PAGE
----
Note: A version of this conference report will appear in ETHOS/ETD News,
September 1998. ETHOS is an information dissemination service of the
European Telematics Applications Programme http://www.tagish.co.uk/ethos/.
ETD (European Telework Development) is a programme to stimulate the uptake
The conference was supported by the European Commission, Directorates DGIII
(Industry) and DGXIII (Telecommunications, Information Market and
Exploitation of Results.
Jan Wyllie, Trend Monitor International
Over the past four months, Trend Monitor has witnessed an increasing
polarisation and bitterness between those who believe that the consequences
of Y2K could be systemic breakdown and those who label them "Cultists".
This breakdown has been happening in lists, conferences and newsgroups, as
well as in our press sources. In our terms, we are looking at a trend: the
temperature of conflicting views is rising as the date approaches. From our
professional perspective, as disinterested observers, this breakdown was
Permit me to share an explanation for this trend. An analysis of the
statements on both sides suggests that people are making the mistake -- as
they so often do -- of using ad hominem argument. That means that both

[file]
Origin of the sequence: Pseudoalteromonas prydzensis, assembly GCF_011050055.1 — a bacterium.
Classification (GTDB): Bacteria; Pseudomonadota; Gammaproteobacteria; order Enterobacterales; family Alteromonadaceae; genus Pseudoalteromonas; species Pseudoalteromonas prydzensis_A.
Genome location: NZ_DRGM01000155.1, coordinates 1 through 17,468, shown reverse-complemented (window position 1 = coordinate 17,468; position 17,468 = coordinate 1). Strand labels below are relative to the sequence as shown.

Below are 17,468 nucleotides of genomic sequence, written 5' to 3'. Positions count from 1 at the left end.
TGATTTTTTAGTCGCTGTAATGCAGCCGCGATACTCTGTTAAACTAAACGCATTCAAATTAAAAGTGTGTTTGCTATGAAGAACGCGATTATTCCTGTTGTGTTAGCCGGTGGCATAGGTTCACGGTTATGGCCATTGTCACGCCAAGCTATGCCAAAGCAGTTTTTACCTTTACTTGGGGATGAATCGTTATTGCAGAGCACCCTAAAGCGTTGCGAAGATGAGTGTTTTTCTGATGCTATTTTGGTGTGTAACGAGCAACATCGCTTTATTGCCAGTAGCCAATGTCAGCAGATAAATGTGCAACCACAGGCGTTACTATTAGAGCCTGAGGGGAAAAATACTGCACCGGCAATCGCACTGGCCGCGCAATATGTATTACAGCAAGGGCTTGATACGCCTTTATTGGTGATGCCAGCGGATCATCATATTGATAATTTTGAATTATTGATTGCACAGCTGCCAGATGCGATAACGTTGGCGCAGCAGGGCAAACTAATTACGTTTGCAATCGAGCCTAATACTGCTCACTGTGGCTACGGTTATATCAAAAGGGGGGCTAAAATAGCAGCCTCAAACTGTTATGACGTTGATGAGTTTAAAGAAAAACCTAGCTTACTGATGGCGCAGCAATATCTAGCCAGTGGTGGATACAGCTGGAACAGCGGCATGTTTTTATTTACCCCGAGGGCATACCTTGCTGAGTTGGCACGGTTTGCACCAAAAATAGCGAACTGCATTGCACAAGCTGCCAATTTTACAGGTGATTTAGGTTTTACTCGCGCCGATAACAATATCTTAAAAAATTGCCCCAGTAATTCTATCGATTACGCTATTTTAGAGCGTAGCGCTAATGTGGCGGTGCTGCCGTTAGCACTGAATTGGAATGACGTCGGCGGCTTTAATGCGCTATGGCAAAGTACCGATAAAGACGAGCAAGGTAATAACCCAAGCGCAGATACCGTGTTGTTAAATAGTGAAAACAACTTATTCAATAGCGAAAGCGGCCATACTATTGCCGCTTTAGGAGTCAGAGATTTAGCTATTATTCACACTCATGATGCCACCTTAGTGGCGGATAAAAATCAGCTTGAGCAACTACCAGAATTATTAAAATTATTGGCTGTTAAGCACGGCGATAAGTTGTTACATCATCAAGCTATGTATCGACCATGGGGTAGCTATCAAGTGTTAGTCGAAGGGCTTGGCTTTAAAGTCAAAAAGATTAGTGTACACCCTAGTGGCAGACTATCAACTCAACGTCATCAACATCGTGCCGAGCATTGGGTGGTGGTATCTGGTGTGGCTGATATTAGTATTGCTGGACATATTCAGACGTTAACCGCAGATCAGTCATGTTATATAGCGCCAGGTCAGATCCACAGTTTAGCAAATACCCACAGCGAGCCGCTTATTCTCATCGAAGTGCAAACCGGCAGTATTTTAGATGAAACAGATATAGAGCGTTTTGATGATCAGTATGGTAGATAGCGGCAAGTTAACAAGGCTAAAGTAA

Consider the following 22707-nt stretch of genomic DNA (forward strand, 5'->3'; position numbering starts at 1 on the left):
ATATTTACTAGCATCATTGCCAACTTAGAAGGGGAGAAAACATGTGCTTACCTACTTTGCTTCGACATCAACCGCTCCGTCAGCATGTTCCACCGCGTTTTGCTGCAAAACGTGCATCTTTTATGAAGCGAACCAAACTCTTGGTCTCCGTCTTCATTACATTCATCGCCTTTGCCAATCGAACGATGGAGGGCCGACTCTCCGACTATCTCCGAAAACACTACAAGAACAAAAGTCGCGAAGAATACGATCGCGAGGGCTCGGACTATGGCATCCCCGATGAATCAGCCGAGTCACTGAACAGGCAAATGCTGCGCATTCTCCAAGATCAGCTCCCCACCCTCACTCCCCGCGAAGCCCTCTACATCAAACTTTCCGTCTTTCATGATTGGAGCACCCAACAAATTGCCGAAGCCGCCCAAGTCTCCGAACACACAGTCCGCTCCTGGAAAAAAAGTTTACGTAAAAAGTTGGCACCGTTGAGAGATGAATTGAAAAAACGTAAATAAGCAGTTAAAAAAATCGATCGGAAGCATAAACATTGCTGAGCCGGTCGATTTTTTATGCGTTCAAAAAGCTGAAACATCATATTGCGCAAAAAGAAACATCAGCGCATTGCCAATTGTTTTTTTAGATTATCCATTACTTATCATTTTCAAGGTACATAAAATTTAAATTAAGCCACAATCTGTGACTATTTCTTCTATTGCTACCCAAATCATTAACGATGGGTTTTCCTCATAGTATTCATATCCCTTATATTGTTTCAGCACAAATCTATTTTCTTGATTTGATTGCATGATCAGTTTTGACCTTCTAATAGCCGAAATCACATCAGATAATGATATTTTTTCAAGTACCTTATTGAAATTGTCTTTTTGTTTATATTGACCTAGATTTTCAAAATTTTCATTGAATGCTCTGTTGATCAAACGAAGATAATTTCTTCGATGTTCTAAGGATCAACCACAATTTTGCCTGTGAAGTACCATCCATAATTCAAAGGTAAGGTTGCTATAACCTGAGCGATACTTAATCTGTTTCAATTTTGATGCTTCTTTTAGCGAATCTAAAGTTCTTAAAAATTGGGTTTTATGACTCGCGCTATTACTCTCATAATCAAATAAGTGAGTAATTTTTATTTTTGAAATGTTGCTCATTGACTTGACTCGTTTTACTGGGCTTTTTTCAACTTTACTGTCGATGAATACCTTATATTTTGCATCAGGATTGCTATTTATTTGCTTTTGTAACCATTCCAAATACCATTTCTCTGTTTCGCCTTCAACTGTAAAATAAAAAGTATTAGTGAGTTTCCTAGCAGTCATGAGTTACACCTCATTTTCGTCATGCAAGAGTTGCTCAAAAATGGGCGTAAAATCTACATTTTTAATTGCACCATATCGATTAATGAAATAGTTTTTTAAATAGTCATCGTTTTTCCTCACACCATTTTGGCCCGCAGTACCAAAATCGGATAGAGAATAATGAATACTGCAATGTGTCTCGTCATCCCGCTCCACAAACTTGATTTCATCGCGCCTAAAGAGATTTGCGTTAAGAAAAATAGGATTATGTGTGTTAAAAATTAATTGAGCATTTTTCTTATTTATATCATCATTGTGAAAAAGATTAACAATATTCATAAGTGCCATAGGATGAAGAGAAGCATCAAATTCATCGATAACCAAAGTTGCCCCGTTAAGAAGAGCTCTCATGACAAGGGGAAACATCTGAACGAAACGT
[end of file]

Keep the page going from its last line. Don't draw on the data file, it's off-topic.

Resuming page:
sides attack each other, not so much on the facts, but by attacking each
others motivation, trustworthiness, intelligence, hidden agendas,
competence, sanity etc.
I wish to argue that this kind of labeling is what destroys any chance of
productive communication. Ad hominem argument destroys communication and
creates conflict when what is so sorely needed is consensus and alignment.
Nobody Knows the Future....
One conclusion after four years systematic research is that nobody can know
what is going to happen. And our job is anticipating future! Those who
claim to know are posturing. Yet, think about it. What does PRUDENCE mean
when facing such radical uncertainty? Personally I am buying a house in a
tiny Devon village with a huge garden. Does that mean that I am a Cultist?
I am selling 65 acres of Vermont farmland / forest because although it